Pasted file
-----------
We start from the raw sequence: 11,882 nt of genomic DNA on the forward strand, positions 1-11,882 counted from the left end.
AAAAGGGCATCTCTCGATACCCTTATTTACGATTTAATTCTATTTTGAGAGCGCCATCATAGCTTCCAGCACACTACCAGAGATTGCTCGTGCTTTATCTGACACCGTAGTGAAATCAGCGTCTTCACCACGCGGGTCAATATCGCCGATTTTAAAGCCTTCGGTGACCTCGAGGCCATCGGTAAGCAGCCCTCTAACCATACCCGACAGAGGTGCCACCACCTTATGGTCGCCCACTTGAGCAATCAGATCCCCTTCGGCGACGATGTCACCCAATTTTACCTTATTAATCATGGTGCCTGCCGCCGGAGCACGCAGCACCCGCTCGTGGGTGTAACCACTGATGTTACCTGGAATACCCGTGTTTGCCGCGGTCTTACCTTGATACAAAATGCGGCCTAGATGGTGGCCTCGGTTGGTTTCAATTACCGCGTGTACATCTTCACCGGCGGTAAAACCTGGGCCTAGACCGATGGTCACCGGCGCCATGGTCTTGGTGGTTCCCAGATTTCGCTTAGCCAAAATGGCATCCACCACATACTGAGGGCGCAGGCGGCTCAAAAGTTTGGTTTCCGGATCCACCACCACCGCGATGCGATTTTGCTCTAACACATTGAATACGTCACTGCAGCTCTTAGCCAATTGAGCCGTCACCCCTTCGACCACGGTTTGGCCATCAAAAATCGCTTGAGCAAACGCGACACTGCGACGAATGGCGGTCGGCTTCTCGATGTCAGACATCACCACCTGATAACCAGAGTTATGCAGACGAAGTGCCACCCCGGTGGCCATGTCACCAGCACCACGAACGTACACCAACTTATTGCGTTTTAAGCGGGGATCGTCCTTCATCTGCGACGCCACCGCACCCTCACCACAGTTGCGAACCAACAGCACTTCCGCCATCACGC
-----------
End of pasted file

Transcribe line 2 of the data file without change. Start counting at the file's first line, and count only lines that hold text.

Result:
AAAAGGGCATCTCTCGATACCCTTATTTACGATTTAATTCTATTTTGAGAGCGCCATCATAGCTTCCAGCACACTACCAGAGATTGCTCGTGCTTTATCTGACACCGTAGTGAAATCAGCGTCTTCACCACGCGGGTCAATATCGCCGATTTTAAAGCCTTCGGTGACCTCGAGGCCATCGGTAAGCAGCCCTCTAACCATACCCGACAGAGGTGCCACCACCTTATGGTCGCCCACTTGAGCAATCAGATCCCCTTCGGCGACGATGTCACCCAATTTTACCTTATTAATCATGGTGCCTGCCGCCGGAGCACGCAGCACCCGCTCGTGGGTGTAACCACTGATGTTACCTGGAATACCCGTGTTTGCCGCGGTCTTACCTTGATACAAAATGCGGCCTAGATGGTGGCCTCGGTTGGTTTCAATTACCGCGTGTACATCTTCACCGGCGGTAAAACCTGGGCCTAGACCGATGGTCACCGGCGCCATGGTCTTGGTGGTTCCCAGATTTCGCTTAGCCAAAATGGCATCCACCACATACTGAGGGCGCAGGCGGCTCAAAAGTTTGGTTTCCGGATCCACCACCACCGCGATGCGATTTTGCTCTAACACATTGAATACGTCACTGCAGCTCTTAGCCAATTGAGCCGTCACCCCTTCGACCACGGTTTGGCCATCAAAAATCGCTTGAGCAAACGCGACACTGCGACGAATGGCGGTCGGCTTCTCGATGTCAGACATCACCACCTGATAACCAGAGTTATGCAGACGAAGTGCCACCCCGGTGGCCATGTCACCAGCACCACGAACGTACACCAACTTATTGCGTTTTAAGCGGGGATCGTCCTTCATCTGCGACGCCACCGCACCCTCACCACAGTTGCGAACCAACAGCACTTCCGCCATCACGC